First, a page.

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(Yonhap Interview) Luxembourg seeks to attract S. Korean startups, boost space cooperation: economic minister

Economy 18:00 November 28, 2022

By Woo Jae-yeon

SEOUL, Nov. 28 (Yonhap) -- Luxembourg is a perfect launching pad for South Korean businesses to make an entry into the European market, the country's economic minister said Monday, for its open culture, a vast talent pool and its central location bordering three of Europe's major economies -- Germany, France and Belgium.

"We are a gateway to Europe, and it is a very open country with a welcoming culture for foreign businesses," Luxembourg's Economic Minister Franz Fayot said during a media interview held in Seoul.

Fayot is currently visiting South Korea, accompanying Crown Prince Guillaume Jean Joseph Marie of Luxembourg, and leading a delegation of 87 officials from public and private institutions in the space and information technology sectors, among others.

The delegation is seeking cooperation in the space industry, startups, smart cities and environmental technology, in particular, he said, while trying to raise public awareness of the country, and strengthen economic and political ties between the two nations.

"Korea and Luxembourg have been long-standing partners," he said, reminding that the year 2022 marks the 60th anniversary of diplomatic relations between the two.

As a way to demonstrate the fact that Luxembourg "values this relationship," his government will open an embassy in Seoul next year to deepen ties with South Korea, he said.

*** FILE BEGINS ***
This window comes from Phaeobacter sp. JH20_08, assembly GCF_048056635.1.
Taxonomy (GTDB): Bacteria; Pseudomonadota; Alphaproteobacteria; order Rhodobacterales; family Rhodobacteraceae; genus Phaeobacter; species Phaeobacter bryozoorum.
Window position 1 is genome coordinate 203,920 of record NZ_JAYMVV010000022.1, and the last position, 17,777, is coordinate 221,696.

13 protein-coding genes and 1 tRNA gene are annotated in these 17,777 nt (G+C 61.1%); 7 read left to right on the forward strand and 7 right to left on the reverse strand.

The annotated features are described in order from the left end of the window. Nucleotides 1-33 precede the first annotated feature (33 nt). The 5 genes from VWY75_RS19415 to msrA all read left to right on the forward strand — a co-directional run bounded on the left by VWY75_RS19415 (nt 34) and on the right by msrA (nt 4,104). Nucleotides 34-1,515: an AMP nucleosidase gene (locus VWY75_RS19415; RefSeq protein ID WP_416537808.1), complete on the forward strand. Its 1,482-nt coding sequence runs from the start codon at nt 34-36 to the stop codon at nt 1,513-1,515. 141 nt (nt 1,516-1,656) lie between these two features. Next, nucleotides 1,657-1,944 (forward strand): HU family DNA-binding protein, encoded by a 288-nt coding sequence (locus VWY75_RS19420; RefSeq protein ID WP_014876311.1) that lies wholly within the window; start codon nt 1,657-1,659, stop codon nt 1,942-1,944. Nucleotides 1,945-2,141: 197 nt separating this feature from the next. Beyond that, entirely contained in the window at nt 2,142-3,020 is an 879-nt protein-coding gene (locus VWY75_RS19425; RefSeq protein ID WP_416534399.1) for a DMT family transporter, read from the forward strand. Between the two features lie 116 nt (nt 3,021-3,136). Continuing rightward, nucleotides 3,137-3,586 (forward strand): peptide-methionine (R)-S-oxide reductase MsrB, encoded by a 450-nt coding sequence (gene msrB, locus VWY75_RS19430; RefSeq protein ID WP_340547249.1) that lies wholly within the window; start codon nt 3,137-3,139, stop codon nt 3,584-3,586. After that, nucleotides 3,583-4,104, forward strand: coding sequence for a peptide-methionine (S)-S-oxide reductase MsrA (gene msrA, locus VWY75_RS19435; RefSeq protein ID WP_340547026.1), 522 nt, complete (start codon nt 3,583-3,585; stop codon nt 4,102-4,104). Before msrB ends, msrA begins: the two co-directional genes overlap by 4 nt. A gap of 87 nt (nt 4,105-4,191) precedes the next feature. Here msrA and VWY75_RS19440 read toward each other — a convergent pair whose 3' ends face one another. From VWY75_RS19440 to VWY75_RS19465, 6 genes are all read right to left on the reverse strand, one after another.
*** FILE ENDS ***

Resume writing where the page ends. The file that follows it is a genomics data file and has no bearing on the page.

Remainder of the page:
Currently, Luxembourg runs an honorary consulate in Seoul, not a full-blown embassy.

Luxembourg's Economic Minister Franz Fayot makes a keynote speech at the Korea Space Forum in Seoul on Nov. 28, 2022. (Yonhap)

Luxembourg's Economic Minister Franz Fayot makes a keynote speech at the Korea Space Forum in Seoul on Nov. 28, 2022. (Yonhap)

Throughout the interview, Fayot emphasized the country's business-friendly environment, welcoming culture and generous financial grants, factors that help attract global startups to the small country, with a population of 640,000, to turn innovative ideas into reality.

"Luxembourg, being this very multicultural place at the heart of Europe, is a perfect launching pad for businesses that would like to expand into Europe," he said.

While Luxembourg's delegation will work on strengthening its relations with traditional business partners, such as South Korea's steel companies, it will also focus on fostering new ties in the space industry, for which he said the two countries share a vision and see a vast amount of growth potential.

In the afternoon, Fayot made a keynote speech at the Korea Space Forum that runs on Nov. 28 and 29, and signed a memorandum of understanding with South Korea's Ministry of Science and ICT for cooperation in the exploration and use of space for peaceful purposes.

In recent years, Luxembourg has increased its spending in space resources to nurture one of Europe's most dynamic ecosystems for space startups. According to the government, there are nearly 75 companies and research labs in the sector.

It has become one of the leading countries in commercial exploration and the utilization of space resources, Fayot said, thanks in part to the roles the Luxembourg Space Agency played, an independent national agency that was founded in September 2018.

"It is quite important to have a strong space agency with its own capacities, its own autonomy and, of course, within the context of well-defined space policy and political visions," he said.

South Korea has been also gearing up for boosting its space industry, especially following the successful launch of Nuri in June, the country's first homegrown rocket. With the launch, the country became the seventh country in the world to develop a space launch vehicle that can carry a satellite of more than 1 ton.


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